Ultimately, you can just view stuff randomly, but you can start saving your captures. When you save them, you can either convert them to HAR if they haven't been or download a HAR if they have. Once you start creating a session, you give it a name and it'll date it. Then you can see a GUI to go in here and actually be able to start working with it. Once it's done, you can come back and say, "Okay, stop capturing," and then you can convert it.
Like I said, I had one of my people kick on one of the devices beforehand so here you can see these are all the devices that we currently have in this group. There's four that are online, two that aren't. I know I'm PI-19, but here I can just go ahead and lets take a look and lets see if this thing is still actually running and capturing traffic. So the nice thing with this, I'm able to actually monitor network log for devices in a separate location.
Relatively real-time, it's pulling in the data right now. Since this thing has been running for a while, it can take a little bit. Scroll down, we can see new data coming in and this is it's streaming out content as we go right now. I can click onto these, I can see the response. I can get the same type of data. I can download this as a HAR file for an individual response right now, or I can create and download the whole session that's been recording now for and hour plus from our dashboard. You can see here this new task is currently capturing and it keeps going until I want to stop it.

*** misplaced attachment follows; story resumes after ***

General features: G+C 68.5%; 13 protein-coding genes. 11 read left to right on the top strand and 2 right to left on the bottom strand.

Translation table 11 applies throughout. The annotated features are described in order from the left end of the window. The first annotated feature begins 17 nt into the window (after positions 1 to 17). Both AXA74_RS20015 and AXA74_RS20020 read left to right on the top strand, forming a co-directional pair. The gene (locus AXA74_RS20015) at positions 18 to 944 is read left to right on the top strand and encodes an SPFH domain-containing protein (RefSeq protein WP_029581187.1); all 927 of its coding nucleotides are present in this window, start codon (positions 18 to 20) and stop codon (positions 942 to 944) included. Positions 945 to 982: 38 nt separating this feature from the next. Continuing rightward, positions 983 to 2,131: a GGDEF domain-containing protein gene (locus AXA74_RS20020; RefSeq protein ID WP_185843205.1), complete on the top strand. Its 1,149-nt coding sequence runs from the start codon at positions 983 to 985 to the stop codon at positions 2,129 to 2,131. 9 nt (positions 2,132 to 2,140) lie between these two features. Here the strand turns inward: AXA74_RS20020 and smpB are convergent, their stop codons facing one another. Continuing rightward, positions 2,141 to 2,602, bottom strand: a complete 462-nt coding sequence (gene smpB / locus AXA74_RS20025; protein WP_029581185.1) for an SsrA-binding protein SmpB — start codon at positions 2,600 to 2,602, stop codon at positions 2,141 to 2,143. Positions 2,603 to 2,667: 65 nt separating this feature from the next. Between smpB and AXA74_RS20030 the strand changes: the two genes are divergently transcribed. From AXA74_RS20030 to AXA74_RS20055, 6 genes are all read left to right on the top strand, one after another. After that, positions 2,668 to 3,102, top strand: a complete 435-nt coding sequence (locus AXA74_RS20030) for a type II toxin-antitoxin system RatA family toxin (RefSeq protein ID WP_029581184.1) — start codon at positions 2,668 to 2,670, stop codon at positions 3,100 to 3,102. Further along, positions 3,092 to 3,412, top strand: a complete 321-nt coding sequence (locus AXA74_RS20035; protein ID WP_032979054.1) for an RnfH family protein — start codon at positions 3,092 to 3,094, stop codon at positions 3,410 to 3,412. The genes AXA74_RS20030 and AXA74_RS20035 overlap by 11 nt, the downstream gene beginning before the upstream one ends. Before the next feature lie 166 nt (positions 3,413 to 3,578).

So this is something that we've had a lot of fun building. It's really cool because it's all distributed but it gives a good route for working with these type of network captures. We're just opening up a private BETA on some of this stuff too, so if you guys want to start playing with some of these devices, can let me know. Like I said, they'll be a form in the end and you can play around with those too.